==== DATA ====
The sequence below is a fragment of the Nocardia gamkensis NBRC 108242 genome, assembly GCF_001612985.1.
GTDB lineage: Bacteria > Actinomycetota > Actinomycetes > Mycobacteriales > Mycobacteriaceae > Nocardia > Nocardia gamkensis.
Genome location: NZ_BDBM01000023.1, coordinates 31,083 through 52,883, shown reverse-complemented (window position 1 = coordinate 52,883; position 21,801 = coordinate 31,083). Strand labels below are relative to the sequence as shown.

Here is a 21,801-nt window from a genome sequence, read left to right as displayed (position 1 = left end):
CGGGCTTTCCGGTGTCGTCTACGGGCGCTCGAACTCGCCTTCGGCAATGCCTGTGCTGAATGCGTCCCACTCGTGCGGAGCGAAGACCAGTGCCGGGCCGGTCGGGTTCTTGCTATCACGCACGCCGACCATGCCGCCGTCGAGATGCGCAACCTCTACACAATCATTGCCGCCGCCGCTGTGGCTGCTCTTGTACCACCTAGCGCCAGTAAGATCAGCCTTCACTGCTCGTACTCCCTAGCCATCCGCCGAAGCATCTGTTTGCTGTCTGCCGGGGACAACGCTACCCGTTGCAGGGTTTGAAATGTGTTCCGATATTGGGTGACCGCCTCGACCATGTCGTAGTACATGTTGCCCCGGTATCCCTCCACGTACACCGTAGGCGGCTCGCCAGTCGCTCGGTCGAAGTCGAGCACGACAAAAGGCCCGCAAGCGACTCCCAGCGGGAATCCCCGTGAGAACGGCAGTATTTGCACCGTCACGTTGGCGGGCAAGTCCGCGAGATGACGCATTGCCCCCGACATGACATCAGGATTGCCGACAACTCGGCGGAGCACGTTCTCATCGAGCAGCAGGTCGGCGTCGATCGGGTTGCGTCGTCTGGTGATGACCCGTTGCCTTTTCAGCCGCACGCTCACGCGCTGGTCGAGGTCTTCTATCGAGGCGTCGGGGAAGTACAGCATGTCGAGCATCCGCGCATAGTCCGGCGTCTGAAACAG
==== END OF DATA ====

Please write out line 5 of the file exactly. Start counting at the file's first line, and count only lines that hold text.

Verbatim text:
CGGGCTTTCCGGTGTCGTCTACGGGCGCTCGAACTCGCCTTCGGCAATGCCTGTGCTGAATGCGTCCCACTCGTGCGGAGCGAAGACCAGTGCCGGGCCGGTCGGGTTCTTGCTATCACGCACGCCGACCATGCCGCCGTCGAGATGCGCAACCTCTACACAATCATTGCCGCCGCCGCTGTGGCTGCTCTTGTACCACCTAGCGCCAGTAAGATCAGCCTTCACTGCTCGTACTCCCTAGCCATCCGCCGAAGCATCTGTTTGCTGTCTGCCGGGGACAACGCTACCCGTTGCAGGGTTTGAAATGTGTTCCGATATTGGGTGACCGCCTCGACCATGTCGTAGTACATGTTGCCCCGGTATCCCTCCACGTACACCGTAGGCGGCTCGCCAGTCGCTCGGTCGAAGTCGAGCACGACAAAAGGCCCGCAAGCGACTCCCAGCGGGAATCCCCGTGAGAACGGCAGTATTTGCACCGTCACGTTGGCGGGCAAGTCCGCGAGATGACGCATTGCCCCCGACATGACATCAGGATTGCCGACAACTCGGCGGAGCACGTTCTCATCGAGCAGCAGGTCGGCGTCGATCGGGTTGCGTCGTCTGGTGATGACCCGTTGCCTTTTCAGCCGCACGCTCACGCGCTGGTCGAGGTCTTCTATCGAGGCGTCGGGGAAGTACAGCATGTCGAGCATCCGCGCATAGTCCGGCGTCTGAAACAG